To make gas leakage detection fully automatic, ITRI developed an image auto-recognition technology to replace manual technologies for gas leakage detection. Because IR image features for gas leakage are extremely diverse and conventional image recognition techniques are not suitable, GLART adopts a unique approach. By analyzing numerous IR leakage images compiled by ITRI, ITRI’s R&D team found gas leakages can be described using seven image characteristics derived from grey pattern and texture analysis. Based on this finding, these seven characteristics are used in training seven machine learning models individually. Furthermore, the outputs of the seven models are treated by an ensemble and regression process to generate the final output. The core of recognition under this scheme depends on the characteristics derived solely from static images. With enough learning, usually a single frame can provide sufficient information for auto recognition of gas leakage in GLART’s detecting system. This is particularly useful during real-time auto inspection when the camera needs to move quickly. In practice, however, dynamic motion analysis is added in the end to further ensure the robustness of the algorithm and reduce false alarms. In a gas leakage where manual visual IR image inspection has a detectability of 50 percent, GLART’s auto-recognition algorithm can improve the overall detectability to 85-97 percent after video database training.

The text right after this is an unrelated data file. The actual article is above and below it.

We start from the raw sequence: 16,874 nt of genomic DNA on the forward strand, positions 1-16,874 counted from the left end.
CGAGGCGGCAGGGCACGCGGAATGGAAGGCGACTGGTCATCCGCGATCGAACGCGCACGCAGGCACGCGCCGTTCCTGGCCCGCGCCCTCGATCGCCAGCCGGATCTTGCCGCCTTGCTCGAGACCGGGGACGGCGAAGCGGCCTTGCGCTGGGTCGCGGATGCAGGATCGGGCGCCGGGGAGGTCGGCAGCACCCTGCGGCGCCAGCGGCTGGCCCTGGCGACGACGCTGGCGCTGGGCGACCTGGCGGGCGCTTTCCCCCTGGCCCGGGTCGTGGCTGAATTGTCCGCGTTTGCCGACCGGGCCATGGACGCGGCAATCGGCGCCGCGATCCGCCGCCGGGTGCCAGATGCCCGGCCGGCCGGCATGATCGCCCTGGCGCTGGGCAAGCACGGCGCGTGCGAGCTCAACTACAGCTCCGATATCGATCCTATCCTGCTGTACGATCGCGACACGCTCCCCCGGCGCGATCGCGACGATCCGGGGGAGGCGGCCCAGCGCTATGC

GLART (Gas Leakage Automatic Recognition Technology) video.